Why do we want to be Traders? Some feel this is a stupid question, they just do and don’t need any more of an explanation. To some its obvious but to me it’s something that needs a bit more thought.
There’s no two ways about it – the goal of trading is to make money. It comes down to this and only this when looked at purely as a measure of success at the activity itself. The bottom line is exactly that, the bottom line. I think it’s important to be honest about that, but I think the goal for what trading is to provide you in life needs to extend beyond money.
I’ve been round the mill with defining trading goals make no mistake. All the good books tell us to have a clear defined vision of what we want, they also let us know we must have a love for the game because if we don’t and pursue monetary achievements as a sole objective we will ultimately fail in our endeavours to become successful retail traders.
What’s my take on that? Well I see both sides of it. I whole heartedly believe that simply aspiring to money is an ultimately toxic path to go down but trading is the ultimate of capitalist pursuits and we can’t kid ourselves about that. I’ve seen people say “I just love the analysis involved and the payback of ultimately being right” or “for me it’s the thrill of finding and exploiting an edge, or seeing the patterns in the market”. From seasoned pros I can probably understand this, from amateurs like myself I find that hard to believe. I think most people deep down just want to survive, initially anyway.
That’s how it was for me anyway. Survival meant I was validated, if I wasn’t failing I wasn’t crap so initially I just wanted to survive, to break even, that was the goal. The hope was pretty shallow, I just wanted some more income. I’ve always been fortunate enough to love my job so never really had any aspirations that you hear about working from home or escaping the rat race. I’m lucky enough to not consider myself in a rat race but I did want something that I could use to earn a bit of extra readies. Initially I wanted it to support my flying interests outside work, upgrade the car etc. That was the start, my motivations now are very different.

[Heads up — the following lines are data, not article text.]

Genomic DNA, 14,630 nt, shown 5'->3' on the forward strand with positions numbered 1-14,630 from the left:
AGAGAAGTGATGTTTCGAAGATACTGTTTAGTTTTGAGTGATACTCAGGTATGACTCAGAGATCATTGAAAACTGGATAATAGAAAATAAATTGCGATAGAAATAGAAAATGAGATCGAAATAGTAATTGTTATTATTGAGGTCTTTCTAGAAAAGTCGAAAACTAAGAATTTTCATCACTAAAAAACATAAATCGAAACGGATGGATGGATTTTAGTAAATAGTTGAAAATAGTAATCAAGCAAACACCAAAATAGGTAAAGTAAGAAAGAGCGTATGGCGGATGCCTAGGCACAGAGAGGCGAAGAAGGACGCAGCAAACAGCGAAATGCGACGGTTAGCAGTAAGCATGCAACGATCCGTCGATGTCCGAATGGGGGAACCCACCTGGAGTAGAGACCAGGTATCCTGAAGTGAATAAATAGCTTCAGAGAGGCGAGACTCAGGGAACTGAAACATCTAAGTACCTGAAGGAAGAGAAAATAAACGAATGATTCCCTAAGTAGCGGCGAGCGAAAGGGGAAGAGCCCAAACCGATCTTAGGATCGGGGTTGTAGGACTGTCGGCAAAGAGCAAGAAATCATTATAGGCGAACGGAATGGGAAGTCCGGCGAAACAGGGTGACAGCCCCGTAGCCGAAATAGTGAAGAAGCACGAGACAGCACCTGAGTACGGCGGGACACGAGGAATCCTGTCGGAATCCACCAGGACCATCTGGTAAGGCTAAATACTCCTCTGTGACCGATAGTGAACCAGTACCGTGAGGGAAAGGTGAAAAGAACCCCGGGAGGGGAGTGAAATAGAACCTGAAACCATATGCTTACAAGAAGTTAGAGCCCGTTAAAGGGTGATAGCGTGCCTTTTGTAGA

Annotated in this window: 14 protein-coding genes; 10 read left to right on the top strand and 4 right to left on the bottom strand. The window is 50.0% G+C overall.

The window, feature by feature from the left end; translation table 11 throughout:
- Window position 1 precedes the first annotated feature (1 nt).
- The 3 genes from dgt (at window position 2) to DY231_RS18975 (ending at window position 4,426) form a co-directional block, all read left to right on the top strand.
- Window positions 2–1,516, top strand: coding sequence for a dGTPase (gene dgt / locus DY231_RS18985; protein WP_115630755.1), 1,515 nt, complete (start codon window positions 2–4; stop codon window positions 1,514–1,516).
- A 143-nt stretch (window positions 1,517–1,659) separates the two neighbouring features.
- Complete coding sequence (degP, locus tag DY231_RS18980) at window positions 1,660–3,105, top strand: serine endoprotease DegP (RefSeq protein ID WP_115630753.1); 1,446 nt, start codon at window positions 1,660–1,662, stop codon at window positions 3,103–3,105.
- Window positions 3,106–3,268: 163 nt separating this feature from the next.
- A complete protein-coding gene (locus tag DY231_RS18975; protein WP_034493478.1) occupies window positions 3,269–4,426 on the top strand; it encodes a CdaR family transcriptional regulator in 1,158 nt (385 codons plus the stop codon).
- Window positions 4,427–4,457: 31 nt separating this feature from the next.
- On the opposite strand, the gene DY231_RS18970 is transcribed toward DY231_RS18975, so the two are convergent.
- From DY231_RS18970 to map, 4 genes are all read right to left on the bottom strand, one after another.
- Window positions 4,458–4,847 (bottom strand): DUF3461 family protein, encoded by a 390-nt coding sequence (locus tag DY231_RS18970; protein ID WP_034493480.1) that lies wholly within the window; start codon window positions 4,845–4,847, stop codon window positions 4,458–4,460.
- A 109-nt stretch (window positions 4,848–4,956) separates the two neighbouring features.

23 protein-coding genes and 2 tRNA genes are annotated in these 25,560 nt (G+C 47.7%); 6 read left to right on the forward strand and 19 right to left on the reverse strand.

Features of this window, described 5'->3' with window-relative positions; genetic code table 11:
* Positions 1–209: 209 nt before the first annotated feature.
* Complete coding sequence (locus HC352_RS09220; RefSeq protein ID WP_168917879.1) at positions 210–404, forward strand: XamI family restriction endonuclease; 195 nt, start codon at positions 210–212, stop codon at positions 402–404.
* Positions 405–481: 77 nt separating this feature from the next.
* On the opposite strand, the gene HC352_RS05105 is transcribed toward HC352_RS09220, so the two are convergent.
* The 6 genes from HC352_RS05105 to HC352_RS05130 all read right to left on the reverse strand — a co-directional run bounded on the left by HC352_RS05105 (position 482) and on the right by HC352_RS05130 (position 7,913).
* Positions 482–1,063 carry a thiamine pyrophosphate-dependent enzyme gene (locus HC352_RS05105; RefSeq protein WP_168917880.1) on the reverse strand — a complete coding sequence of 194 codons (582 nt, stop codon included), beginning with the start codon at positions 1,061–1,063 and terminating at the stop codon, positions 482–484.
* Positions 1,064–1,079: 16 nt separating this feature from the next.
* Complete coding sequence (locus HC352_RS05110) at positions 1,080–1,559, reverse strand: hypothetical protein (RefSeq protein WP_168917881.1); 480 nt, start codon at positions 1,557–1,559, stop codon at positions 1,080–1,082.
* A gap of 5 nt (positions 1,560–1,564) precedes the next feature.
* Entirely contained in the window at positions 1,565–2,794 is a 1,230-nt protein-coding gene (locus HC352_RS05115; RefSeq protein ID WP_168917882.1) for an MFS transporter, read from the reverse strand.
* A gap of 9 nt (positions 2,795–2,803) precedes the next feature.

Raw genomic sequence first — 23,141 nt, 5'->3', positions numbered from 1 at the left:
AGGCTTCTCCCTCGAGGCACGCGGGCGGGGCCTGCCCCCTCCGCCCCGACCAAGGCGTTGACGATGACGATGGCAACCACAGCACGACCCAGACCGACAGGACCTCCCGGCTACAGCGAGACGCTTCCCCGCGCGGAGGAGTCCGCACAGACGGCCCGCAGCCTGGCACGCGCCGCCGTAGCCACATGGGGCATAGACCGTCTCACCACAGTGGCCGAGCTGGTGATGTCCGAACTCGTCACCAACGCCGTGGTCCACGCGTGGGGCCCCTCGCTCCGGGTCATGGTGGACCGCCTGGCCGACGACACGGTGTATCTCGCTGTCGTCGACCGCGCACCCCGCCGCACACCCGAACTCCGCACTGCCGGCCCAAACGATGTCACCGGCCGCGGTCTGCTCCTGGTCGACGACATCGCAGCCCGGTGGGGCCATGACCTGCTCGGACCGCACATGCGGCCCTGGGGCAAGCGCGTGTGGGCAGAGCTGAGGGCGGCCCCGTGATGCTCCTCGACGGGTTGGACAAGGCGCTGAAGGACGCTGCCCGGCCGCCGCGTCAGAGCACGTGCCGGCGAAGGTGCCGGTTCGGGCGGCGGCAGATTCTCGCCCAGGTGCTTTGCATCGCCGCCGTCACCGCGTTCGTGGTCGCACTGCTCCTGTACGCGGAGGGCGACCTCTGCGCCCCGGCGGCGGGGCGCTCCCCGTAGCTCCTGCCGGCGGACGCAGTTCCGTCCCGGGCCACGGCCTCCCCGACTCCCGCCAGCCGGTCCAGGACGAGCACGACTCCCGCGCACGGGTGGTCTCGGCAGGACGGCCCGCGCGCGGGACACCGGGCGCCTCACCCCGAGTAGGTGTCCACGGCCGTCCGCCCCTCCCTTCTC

My drives to becoming successful at trading now are on two separate levels. One is the practical side, how I want it to impact my life. This is a pretty easy one. I’ve had times where I’ve wanted it to buy a Lamborghini or a holiday home near Disney Land, you know all the good shit the “think big and take massive action” industry will have you aspire to. I found it hard to make this tangible though. Don’t get me wrong it would be nice and if one day I get there then fabulous, but for now what I’d really like from trading is a bit more income to put towards a bigger (although not too much bigger) house a bit further in the country and to put away for whatever my Daughter decides to do in life. Maybe one day a light aircraft would be nice too!
For me – getting married and having a baby really helped with that. It may seem counter intuitive but having a family brought me a number of steps closer to success I think. It made me look at trading very hard and decide firstly if I wanted to continue kidding myself about my ability to achieve my goals and to rapidly reassess what those goals were. Now I’m at a place where if I achieve those goals then I’d be really proud – and that’s a powerful motivator.